Skip to main content
A couple making a heart shape with their hands to showcase heart health at The Gatesworth

Gatesworth Stories —

For the Health of Your Heart
February is American Heart Month

These days, in the midst of a pandemic, we’re all thinking about health in ways we haven’t before. Precautions that once might have felt a bit extreme—think mask-wearing, social distancing, hand sanitizing—are now everyday activities. And most of us are also thinking about a time—in the not-too-distant future—when we won’t have to behave in such rigorous ways.

But perhaps there are some important lessons to be learned at this time—lessons about self-care and disease prevention—that we would do well to carry with us into the future.

Taking good care of your heart is surely one of these—something worth thinking about and acting on. Develop good habits that you can carry with you as we prepare to leave the pandemic behind us.

The aging heart

According to the National Institute on Aging, the heart and blood vessels change with age: “For example, as you get older, your heart can't beat as fast during physical activity or times of stress as it did when you were younger. However, the number of heart beats per minute (heart rate) at rest does not change significantly with normal aging.”

Other changes—and the heart problems they can cause—include:

  • Stiffening of the arteries, called arteriosclerosis, can lead to high blood pressure, also called hypertension.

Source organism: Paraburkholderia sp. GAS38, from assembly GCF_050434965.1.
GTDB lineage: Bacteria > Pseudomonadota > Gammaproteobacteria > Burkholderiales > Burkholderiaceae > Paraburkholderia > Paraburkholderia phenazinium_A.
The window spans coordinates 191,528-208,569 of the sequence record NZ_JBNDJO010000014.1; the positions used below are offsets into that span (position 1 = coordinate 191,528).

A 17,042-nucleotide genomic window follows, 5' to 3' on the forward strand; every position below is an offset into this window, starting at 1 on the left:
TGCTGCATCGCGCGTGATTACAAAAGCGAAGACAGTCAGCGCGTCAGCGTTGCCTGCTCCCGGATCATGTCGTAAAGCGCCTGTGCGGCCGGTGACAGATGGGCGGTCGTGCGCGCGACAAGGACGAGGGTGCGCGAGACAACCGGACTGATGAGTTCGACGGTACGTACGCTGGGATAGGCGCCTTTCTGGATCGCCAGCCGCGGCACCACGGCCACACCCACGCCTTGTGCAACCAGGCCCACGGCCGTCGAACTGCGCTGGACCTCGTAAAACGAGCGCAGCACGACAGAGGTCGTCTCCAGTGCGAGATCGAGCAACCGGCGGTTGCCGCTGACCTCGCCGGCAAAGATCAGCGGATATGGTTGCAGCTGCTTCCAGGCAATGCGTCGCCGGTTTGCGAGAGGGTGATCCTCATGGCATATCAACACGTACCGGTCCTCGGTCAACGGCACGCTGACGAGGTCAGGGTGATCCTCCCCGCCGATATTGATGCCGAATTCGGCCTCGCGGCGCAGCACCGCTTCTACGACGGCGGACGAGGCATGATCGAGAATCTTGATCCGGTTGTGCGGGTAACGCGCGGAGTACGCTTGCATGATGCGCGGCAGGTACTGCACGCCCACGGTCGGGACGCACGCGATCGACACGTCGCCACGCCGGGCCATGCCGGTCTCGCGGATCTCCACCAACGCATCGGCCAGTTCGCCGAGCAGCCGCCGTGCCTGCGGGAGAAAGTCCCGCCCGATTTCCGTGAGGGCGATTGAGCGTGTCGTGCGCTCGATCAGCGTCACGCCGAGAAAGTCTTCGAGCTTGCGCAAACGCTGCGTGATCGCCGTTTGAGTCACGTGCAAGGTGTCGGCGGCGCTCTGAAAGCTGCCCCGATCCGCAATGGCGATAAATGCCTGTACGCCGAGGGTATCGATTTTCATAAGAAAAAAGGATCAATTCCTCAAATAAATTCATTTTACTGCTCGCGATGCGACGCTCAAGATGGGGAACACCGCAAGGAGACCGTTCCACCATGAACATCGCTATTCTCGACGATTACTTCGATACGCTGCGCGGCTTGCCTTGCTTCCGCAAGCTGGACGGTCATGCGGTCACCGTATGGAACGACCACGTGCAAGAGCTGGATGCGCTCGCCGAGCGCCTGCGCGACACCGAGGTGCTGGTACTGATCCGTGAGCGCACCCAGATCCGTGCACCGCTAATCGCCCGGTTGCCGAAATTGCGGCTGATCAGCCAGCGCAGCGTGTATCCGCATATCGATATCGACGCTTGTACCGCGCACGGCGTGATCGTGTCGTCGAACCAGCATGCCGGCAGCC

• Arteries can also develop atherosclerosis, when fats and other deposits build up on arterial walls and cause them to harden and narrow, thus impeding the flow of blood. Atherosclerosis can lead to serious heart disease and damage.
  • The heart’s electrical system may change over time, causing arrhythmia, defined as a rapid, slowed or erratic heartbeat, making the heart less effective and efficient.

Taking control

Though aging is a natural and inevitable part of life, heart disease doesn’t have to be inevitable. Healthy senior living is the goal. And the National Institute on Aging suggests the following ways to take good care of your heart. Talk with your doctor about the best approach for you, then take control of your health.

  • Get moving: Be an active senior. Walk, run, bike, garden; whatever suits you and your lifestyle. You want to be active daily and avoid long stretches of couch-sitting.
  • Don’t smoke: If you’re a cigarette-smoker, quit. This habit remains the leading cause of preventable death.
  • Eat for health: Look for ways to cut back on added sugar, salt, and trans and saturated fats. Add more whole fruits, vegetables and grains.
  • Watch your weight: Monitor portion size – and balance calories taken in and calories burned.
  • Count your cocktails: Talk with your doctor about alcohol consumption. In general, men should limit their drinks to two; women to one.
  • Manage your conditions: Don’t ignore diabetes, hypertension and high cholesterol. Make your doctor your partner in treating what needs to be treated while improving your overall health.
  • Manage your stress level: Physical activity can help with this. So can a good heart-to-heart with a friend or loved one. Meditation can help; so can a skilled therapist.

Once you make the decision to include heart health in your list of important things to achieve, you’ll find there’s lots of information available to help you along your way. You might start by reviewing the American Heart Association’s Healthy Living guide.

We at The Gatesworth believe wholeheartedly in the benefits of independent living through heart health. Quite simply put, we exist to help active seniors stay healthy and happy. How can we help you?

Share This Story

Text size
The subscription service is currently unavailable. Please check again later.
By submitting this form you are giving consent to The Gatesworth to contact you via Telephone and/or Email. At no point will The Gatesworth sell or transfer your personal information.